A powerful, credible narrative?
[ by Charles Cameron — how about a powerful, credible foreign policy? — maybe that’s asking too much ]
James P. Farwell‘s piece in the National Interest, Information Warfare: The Key to Destroying ISIS, claims:
A coalition of Shia militias, Iraqi government forces and anti-ISIS Suncni tribesman are making progress towards ejecting ISIS from Tikrit. What’s needed now is to capitalize on those defeats and complement kinetic action with a cohesive information war campaign driven by a powerful, credible narrative that demoralizes, divides, confuses, and frustrates ISIS members in order to blunt their effectiveness as fighters, and undermine their expectations, destroy their momentum, and quash any hope of victory in creating a sustainable Islamic State or caliphate.
A powerful, credible narrative?
Let’s look at two recent efforts. The first was just “published from above” by the US Government:
Here’s some context and commentary, from Al Jazeera’s DC office:
On March 16 an F-15E fighter jet dropped 60,000 copies of the above leaflet on Raqqa, the base of operations for the Islamic State of Iraq and the Levant, or ISIL.
The image shows a “Daesh Employment Office” (Daesh is a pejorative nickname for ISIL in the Arab world).
Two ISIL recruiters, one of whom appears more monster than man, feed young men into a meat grinder with “Daesh” written in blood on its side. A sign in the upper-right corner reads “Now Serving Number 6,001”.
When asked about the intended message of the leaflet, Pentagon spokesman Colonel Steve Warren, said “If you allow yourself to be recruited by Daesh, you will find yourself in a meat grinder.”
Warren said the leaflet was created by the Army’s Military Information Support Operations, or MISO. Until 2010 that outfit was known as “PSY-OPS” (short for “Psychological Operations”).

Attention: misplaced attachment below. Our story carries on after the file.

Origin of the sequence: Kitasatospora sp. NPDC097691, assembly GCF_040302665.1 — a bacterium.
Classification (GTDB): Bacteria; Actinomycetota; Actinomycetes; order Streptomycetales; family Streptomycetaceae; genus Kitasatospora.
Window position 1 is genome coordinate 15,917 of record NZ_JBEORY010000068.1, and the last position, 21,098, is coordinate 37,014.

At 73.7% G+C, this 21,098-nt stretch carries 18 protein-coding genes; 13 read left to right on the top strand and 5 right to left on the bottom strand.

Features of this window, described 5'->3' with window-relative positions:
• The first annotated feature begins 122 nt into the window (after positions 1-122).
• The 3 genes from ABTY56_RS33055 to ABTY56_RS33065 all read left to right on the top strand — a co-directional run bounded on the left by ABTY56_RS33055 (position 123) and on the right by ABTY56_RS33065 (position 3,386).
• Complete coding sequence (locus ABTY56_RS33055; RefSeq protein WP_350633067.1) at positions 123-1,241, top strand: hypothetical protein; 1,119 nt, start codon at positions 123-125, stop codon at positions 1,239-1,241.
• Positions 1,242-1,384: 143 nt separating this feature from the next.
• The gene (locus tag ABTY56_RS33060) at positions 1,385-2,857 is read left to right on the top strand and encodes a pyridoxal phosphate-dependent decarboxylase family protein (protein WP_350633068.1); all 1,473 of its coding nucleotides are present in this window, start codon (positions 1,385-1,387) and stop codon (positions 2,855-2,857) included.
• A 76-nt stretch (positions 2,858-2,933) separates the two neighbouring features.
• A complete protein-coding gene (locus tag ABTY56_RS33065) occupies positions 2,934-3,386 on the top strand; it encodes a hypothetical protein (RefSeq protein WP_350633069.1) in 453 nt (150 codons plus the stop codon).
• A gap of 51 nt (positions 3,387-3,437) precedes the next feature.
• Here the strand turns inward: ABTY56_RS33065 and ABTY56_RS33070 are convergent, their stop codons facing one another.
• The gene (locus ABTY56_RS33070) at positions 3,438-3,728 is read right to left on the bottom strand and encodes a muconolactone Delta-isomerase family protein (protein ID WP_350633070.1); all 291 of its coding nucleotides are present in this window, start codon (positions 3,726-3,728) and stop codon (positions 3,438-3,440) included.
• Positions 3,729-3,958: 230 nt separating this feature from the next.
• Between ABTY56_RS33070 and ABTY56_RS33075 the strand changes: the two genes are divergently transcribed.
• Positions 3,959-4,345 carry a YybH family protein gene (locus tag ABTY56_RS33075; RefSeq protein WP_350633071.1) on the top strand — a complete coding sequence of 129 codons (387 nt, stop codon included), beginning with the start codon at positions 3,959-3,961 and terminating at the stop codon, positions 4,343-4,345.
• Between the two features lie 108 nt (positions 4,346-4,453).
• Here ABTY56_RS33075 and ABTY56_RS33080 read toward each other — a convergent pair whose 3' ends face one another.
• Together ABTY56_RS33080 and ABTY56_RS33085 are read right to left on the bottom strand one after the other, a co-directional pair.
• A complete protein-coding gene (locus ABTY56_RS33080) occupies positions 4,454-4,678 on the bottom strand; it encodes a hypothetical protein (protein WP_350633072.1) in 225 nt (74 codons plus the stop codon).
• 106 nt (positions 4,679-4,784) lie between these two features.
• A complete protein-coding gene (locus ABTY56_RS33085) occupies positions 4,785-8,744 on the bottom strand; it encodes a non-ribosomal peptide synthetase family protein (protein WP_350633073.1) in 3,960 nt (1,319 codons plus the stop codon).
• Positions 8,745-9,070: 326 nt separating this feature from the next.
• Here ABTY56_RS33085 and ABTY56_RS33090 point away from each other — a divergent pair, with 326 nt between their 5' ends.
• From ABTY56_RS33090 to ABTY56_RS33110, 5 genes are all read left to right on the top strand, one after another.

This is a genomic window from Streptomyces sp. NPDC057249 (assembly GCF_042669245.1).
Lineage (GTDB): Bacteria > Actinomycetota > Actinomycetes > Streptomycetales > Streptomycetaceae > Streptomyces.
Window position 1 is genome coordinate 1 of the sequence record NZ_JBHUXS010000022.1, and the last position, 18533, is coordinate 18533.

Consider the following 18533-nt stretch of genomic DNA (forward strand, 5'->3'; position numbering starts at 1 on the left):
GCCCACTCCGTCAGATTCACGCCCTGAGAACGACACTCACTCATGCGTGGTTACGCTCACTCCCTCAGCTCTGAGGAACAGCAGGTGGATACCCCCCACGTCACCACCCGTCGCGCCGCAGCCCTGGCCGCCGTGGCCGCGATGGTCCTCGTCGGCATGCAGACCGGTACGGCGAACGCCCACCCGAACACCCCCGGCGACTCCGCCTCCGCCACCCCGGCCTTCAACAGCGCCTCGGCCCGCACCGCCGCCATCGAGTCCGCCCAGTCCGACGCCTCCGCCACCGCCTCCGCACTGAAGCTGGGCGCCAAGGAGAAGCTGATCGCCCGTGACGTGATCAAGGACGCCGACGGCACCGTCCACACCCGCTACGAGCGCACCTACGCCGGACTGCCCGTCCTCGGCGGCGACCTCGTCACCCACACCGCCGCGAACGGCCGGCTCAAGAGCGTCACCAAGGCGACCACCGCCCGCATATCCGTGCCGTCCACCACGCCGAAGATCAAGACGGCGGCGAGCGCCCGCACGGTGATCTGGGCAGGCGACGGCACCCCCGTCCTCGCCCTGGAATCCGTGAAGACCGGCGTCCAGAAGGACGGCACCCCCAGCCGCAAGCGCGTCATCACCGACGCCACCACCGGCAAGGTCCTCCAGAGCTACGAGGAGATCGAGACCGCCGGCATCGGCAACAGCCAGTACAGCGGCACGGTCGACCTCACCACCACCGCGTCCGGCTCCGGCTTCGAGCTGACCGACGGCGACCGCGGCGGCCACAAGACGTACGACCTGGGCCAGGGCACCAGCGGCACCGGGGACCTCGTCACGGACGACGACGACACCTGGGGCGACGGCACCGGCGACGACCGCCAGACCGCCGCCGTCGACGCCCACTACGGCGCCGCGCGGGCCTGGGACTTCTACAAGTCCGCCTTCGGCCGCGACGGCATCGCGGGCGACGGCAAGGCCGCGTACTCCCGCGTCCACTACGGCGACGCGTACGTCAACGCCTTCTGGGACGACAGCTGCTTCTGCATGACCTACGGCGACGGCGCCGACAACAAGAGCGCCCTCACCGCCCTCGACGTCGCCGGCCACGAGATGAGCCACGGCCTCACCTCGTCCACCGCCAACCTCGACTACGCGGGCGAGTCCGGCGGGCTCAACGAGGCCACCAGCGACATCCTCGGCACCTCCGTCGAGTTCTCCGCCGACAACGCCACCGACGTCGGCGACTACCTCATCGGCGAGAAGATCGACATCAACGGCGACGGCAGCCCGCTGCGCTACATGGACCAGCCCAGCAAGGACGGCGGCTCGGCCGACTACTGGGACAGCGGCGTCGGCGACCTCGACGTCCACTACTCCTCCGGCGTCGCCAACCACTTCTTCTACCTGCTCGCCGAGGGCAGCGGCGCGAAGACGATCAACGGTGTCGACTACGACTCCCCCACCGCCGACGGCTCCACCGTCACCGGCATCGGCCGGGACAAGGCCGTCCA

Experts have questioned the efficacy and tenor of the leaflet.
Faysal Itani, a Fellow at the Atlantic Center in Washington who studies the various groups fighting in Syria’s civil war, said anyone in Raqqa thinking of joining ISIL is either ideologically committed or coerced.
“Members of the first category are likely immune to leaflet propaganda, especially if distributed by an air force that has been bombing Raqqa,” Itani told DC Dispatches.
Frankly, I think that’s the wrong way to appeal to the people of Raqqa, who see worse everyday, and either don’t want or don’t need to be reminded.
Next up is the effort of a consortium of British Imams — a magazine called Haqiqah, whose editor pitches it thus:
We’re turning the tide – though we still have a way to go, we know that by taking efforts to support and mobilise the huge online Muslim population we will eventually drown out the violent voices
Here’s a sample double-page spread:
I would like to applaud the effort, but I’m afraid a 17-page magazine featuring text blocks in a typewriter face and the occasional poor color photograph is just no match for IS’ own magazine, Dabiq, whose first issue ran 50 pages, and which looked like this:
Ouch. Richard Barrett of the Soufan Group is gentle in the way he phrases his comment, but I’m afraid he’s also right on the mark:
New online magazine #Haqiqah a welcome effort to counter #IS propaganda but will need to improve layout and content to compete with #dabiq
— Richard Barrett (@rmdbarrett) March 27, 2015
Okay, let’s look at some of the possible theological “alt-narratives” I’ve seen proposed.
First, there’s the idea that losing battles might “prove” that ISIS was not divinely approved and supported — but Qur’an 2:154-56 concerns those who fight fi sabil Allah, an suggests they will encounter “tests” up to and including “loss of lives” in the course of events:
And do not say about those who are killed in the way of Allah, “They are dead.” Rather, they are alive, but you perceive [it] not. And We will surely test you with something of fear and hunger and a loss of wealth and lives and fruits, but give good tidings to the patient, Who, when disaster strikes them, say, “Indeed we belong to Allah , and indeed to Him we will return.”
Furthermore, IS’ favorite eschatological hadith (I’ve quoted it before) specifies that many will be lost, both to glorious death and inglorious desertion: